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Emollients provide itch relief, reduce shedding of skin scales, reduce eczema flares and allow dry, cracked thickened skin to return to normal. Their effects are short-lived and they should be applied frequently even after improvement occurs.
There is little evidence to guide the prescribing of emollients; in most cases when changing therapy there is no more sensible guide to the next product to try other than by cost.
Many of these products are cheap to buy and are readily available, along with advice, from pharmacies. Some self-care medicines are available in shops and supermarkets. Please click here for further information and a patient leaflet
Offer a choice of unperfumed emollients for everyday moisturising, washing and bathing. It is important to use a product which suits the patient and is effective for them. Offer alternatives if one emollient causes irritation or is not acceptable. Many patients benefit from a greasier ointment-like preparation at night or on very dry areas such as limbs, and a lighter cream for the daytime or on areas such as the face.
Emollients should be:
Adults would normally require at least 250g of emollients per week and children 125g.
Fire hazard with paraffin-based emollients: Emulsifying ointment or 50% Liquid Paraffin and 50% White Soft Paraffin Ointment in contact with dressings and clothing is easily ignited by a naked flame. The risk is greater when these preparations are applied to large areas of the body, and clothing or dressings become soaked with the ointment. Patients should be told to keep away from fire or flames, and not to smoke when using these preparations. The fire risk should be considered when using large quantities of any paraffin based emollients.
Creams and gels are often lighter and less greasy, and require multiple applications to sustain an emollient response.
Lotions are cooling, quick to apply but take a little longer to dry. Useful for hair-bearing areas prone to folliculitis.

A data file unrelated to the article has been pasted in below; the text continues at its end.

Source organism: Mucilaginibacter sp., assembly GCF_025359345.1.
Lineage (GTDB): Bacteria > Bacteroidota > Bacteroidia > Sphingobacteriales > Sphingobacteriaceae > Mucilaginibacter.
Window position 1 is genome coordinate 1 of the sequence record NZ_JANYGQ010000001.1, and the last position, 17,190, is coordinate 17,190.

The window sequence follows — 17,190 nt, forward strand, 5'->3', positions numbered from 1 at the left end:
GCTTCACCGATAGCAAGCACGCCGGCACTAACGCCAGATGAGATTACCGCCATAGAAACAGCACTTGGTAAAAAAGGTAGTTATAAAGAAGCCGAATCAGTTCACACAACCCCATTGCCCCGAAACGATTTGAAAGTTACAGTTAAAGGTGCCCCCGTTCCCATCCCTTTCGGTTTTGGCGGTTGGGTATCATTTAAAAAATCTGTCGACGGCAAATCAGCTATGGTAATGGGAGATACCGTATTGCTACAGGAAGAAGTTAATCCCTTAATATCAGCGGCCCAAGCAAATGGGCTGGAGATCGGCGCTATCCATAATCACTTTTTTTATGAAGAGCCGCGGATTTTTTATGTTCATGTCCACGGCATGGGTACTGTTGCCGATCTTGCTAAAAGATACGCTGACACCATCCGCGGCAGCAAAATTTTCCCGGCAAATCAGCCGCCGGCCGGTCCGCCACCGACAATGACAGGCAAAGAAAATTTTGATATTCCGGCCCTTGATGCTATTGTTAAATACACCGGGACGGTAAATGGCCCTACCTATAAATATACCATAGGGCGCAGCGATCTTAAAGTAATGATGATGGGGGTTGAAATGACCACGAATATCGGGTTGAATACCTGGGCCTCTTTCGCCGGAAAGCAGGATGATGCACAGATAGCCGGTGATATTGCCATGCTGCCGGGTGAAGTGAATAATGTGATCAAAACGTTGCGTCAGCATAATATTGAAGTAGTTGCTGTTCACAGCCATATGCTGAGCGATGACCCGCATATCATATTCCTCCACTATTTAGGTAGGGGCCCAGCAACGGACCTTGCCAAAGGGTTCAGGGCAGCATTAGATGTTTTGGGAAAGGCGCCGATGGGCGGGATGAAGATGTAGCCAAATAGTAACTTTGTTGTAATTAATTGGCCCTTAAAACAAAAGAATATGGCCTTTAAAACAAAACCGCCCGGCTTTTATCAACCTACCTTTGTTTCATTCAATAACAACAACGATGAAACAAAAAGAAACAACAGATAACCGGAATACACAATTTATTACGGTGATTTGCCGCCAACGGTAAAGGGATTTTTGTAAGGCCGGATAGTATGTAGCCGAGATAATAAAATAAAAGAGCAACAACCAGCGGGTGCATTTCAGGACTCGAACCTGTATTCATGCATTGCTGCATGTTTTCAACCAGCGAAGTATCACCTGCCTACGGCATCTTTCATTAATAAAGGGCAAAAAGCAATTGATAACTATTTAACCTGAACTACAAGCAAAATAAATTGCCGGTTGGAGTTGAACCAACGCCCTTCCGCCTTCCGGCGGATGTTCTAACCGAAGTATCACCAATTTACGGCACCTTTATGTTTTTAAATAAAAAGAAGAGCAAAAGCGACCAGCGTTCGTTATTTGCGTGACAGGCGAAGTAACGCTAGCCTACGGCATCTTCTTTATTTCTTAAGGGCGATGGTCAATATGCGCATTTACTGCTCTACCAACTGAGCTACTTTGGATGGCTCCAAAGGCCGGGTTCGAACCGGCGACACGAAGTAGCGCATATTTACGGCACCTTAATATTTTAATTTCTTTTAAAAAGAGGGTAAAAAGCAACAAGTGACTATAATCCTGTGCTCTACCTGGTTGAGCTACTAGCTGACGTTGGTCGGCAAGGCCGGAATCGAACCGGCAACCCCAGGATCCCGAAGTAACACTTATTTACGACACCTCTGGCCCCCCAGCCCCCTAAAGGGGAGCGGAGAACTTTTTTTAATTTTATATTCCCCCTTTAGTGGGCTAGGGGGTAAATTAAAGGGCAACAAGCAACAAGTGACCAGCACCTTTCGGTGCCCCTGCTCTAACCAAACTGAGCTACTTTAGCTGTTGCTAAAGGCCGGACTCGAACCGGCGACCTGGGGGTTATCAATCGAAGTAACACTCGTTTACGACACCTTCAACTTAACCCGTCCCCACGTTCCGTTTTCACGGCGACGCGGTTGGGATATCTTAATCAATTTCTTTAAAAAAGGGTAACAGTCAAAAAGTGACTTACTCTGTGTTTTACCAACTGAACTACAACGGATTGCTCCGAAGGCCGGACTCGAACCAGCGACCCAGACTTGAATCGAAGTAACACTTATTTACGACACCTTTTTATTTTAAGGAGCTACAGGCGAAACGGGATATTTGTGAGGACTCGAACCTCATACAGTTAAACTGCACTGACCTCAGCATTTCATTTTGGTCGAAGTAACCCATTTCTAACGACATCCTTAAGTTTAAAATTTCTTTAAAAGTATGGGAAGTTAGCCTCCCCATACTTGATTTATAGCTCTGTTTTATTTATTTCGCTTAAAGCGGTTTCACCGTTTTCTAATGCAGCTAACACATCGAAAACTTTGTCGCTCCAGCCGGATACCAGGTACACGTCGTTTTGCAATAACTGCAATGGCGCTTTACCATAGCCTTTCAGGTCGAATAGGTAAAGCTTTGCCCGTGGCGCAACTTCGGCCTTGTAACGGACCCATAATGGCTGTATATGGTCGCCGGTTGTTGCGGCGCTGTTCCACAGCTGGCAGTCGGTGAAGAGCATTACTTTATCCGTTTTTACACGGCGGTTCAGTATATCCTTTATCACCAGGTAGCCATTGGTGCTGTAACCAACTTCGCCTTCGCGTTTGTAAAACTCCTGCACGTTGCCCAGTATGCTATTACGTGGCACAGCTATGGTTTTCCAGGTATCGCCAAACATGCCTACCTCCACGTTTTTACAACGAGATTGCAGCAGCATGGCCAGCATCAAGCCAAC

Ointments are heavier and more greasy, but more effective than creams and require less applications per day.
Evidence to support the routine use of bath additives in the management of eczema is lacking. These products may be considered in individuals that cannot apply emollients easily or are having insufficient moisturising response, particularly young children.
Soap substitutes, aqueous cream or emulsifying ointment are safer than bath oils as they are less likely to make the bath slippery compared with bath oils. These products are best whisked with hot water in a jug before adding to bath water.
Patients should be aware of the potential dangers of slipping in the bath if emollients are added - the use of a bath mat may reduce this risk. Parents may also wish to be cautious when removing children from the bath.
Soap substitutes are necessary in inflammatory skin disease.
Reminder: Fire hazard with paraffin-based emollients (see notes above)
These products are not indicated for routine use as much more expensive but may be useful for very dry conditions such as ichthyoses and for keratosis pilaris.
For the management of pruritus see 13.3 Topical local anaesthetics and antipruritics.
Use only when skin is infected or if infection is a frequent complication; not for prolonged use.